Human endothelial progenitor cells

Research output: Contribution to journalArticle

225 Citations (Scopus)

Abstract

Human endothelial progenitor cells (EPCs) have been generally defined as circulating cells that express a variety of cell surface markers similar to those expressed by vascular endothelial cells, adhere to endothelium at sites of hypoxia/ischemia, and participate in new vessel formation. Although no specific marker for an EPC has been identified, a panel of markers has been consistently used as a surrogate marker for cells displaying the vascular regenerative properties of the putative EPC. However, it is now clear that a host of hematopoietic and vascular endothelial subsets display the same panel of antigens and can only be discriminated by an extensive gene expression analysis or use of a variety of functional assays that are not often applied. This article reviews our current understanding of the many cell subsets that constitute the term EPC and provides a concluding perspective as to the various roles played by these circulating or resident cells in vessel repair and regeneration in human subjects.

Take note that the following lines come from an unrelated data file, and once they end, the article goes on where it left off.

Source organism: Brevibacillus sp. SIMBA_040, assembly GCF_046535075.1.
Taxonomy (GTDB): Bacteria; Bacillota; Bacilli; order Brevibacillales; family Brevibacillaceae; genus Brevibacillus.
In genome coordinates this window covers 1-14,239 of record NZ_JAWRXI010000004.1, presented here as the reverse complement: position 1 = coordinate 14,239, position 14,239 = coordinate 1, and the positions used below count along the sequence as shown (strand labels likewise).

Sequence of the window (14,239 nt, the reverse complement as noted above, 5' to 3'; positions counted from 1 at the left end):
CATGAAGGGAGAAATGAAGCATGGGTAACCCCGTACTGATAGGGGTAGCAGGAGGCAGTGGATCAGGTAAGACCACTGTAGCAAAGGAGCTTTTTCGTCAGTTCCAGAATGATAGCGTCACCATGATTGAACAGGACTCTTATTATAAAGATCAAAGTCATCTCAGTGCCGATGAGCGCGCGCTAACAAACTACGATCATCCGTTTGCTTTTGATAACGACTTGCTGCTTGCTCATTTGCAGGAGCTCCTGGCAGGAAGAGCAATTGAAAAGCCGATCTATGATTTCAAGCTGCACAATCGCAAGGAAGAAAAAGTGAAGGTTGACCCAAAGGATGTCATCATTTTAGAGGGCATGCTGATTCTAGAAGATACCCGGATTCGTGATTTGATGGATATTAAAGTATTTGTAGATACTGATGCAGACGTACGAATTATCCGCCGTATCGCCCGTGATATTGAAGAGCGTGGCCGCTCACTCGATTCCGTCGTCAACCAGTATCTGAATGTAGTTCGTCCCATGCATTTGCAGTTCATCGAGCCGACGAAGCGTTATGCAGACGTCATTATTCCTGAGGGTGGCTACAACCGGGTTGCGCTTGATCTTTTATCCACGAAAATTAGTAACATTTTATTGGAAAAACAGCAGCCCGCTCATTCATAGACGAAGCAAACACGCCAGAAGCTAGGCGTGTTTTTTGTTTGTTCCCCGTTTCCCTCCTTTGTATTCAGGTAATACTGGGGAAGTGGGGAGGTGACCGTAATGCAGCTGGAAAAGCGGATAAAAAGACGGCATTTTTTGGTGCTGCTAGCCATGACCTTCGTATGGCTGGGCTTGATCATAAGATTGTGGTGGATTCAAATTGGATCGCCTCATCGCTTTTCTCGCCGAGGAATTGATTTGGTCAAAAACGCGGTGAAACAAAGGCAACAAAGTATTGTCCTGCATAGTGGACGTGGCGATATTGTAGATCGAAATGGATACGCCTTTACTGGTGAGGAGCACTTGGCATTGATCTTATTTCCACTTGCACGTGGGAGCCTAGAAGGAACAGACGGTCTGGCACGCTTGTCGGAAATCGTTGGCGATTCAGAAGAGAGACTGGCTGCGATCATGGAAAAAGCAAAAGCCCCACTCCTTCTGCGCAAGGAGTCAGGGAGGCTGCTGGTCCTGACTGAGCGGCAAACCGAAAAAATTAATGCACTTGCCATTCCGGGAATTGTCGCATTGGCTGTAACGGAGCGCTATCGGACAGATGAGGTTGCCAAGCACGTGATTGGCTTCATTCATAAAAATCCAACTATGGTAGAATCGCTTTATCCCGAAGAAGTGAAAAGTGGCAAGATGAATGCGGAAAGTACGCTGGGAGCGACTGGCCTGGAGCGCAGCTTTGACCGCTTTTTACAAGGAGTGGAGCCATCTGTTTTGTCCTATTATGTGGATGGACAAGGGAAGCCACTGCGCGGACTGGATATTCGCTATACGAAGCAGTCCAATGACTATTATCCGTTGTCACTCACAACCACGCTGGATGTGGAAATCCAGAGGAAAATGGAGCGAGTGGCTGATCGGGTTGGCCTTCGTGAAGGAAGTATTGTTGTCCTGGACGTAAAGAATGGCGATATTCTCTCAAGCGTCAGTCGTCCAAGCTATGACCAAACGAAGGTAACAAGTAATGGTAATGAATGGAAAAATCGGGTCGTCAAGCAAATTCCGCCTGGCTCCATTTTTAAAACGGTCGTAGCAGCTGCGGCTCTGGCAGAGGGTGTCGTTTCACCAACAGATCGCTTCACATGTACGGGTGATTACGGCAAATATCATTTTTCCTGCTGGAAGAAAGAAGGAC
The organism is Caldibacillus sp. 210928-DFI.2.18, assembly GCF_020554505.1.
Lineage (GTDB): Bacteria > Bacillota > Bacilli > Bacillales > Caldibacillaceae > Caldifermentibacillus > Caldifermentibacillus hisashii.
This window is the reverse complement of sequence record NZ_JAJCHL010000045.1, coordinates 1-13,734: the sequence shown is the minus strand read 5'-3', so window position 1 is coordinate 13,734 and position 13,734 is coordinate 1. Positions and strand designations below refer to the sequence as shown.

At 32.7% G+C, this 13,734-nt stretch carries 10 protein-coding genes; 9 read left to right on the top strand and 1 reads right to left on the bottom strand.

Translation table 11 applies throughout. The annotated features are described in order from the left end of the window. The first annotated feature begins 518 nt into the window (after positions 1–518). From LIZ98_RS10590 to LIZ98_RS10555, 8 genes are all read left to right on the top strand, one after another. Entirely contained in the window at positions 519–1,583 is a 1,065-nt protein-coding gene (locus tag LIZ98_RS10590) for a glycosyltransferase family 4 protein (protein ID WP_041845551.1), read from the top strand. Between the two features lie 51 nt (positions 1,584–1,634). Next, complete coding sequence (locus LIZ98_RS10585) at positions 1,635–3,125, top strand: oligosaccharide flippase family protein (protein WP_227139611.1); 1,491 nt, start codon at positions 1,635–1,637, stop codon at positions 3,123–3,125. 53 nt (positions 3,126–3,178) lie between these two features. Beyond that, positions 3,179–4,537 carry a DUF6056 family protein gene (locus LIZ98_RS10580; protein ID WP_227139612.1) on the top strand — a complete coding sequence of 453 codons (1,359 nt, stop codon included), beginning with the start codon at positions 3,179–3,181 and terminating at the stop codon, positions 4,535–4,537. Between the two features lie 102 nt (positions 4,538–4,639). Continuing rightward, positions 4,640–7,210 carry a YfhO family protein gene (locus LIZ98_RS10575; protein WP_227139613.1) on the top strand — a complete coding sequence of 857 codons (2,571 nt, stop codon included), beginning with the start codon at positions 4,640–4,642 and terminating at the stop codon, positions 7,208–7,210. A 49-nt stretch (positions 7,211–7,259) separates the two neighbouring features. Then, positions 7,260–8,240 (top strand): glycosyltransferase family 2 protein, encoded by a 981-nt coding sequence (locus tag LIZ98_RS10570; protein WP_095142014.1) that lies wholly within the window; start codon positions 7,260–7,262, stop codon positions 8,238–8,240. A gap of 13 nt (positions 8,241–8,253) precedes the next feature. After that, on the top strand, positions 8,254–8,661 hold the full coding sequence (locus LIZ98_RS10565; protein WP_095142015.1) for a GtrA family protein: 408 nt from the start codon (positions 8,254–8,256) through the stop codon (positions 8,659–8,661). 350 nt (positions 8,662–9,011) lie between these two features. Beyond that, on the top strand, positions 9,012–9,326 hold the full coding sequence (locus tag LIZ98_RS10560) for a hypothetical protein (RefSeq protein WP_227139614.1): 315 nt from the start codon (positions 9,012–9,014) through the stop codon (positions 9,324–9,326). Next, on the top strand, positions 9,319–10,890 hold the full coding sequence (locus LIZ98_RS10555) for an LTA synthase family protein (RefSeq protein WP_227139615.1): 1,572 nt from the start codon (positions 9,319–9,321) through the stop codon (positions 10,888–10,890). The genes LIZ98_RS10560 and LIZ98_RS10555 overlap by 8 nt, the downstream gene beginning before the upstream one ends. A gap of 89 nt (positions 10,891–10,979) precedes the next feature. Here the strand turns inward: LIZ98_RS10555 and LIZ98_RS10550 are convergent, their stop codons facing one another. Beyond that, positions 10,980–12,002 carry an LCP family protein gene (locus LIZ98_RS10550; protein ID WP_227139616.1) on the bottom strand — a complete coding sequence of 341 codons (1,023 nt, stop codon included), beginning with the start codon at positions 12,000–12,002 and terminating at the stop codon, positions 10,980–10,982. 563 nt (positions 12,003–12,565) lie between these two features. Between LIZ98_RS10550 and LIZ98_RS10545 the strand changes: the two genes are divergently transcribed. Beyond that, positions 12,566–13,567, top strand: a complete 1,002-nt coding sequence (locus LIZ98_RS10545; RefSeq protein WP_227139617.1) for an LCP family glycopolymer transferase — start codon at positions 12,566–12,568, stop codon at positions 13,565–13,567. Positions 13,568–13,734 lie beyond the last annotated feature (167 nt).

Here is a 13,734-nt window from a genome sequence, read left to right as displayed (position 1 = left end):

Original languageEnglish
Article numbera006692
JournalCold Spring Harbor perspectives in medicine
Volume2
Issue number7
DOIs
StatePublished - 2012

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Endothelial cells
Blood Vessels
Gene expression
Endothelium
Regeneration
Assays
Repair
Ischemia
Endothelial Cells
Biomarkers
Endothelial Progenitor Cells
Gene Expression
Antigens

ASJC Scopus subject areas

  • Medicine(all)
  • Biochemistry, Genetics and Molecular Biology(all)

Cite this

Human endothelial progenitor cells. / Yoder, Mervin.

In: Cold Spring Harbor perspectives in medicine, Vol. 2, No. 7, a006692, 2012.

Research output: Contribution to journalArticle

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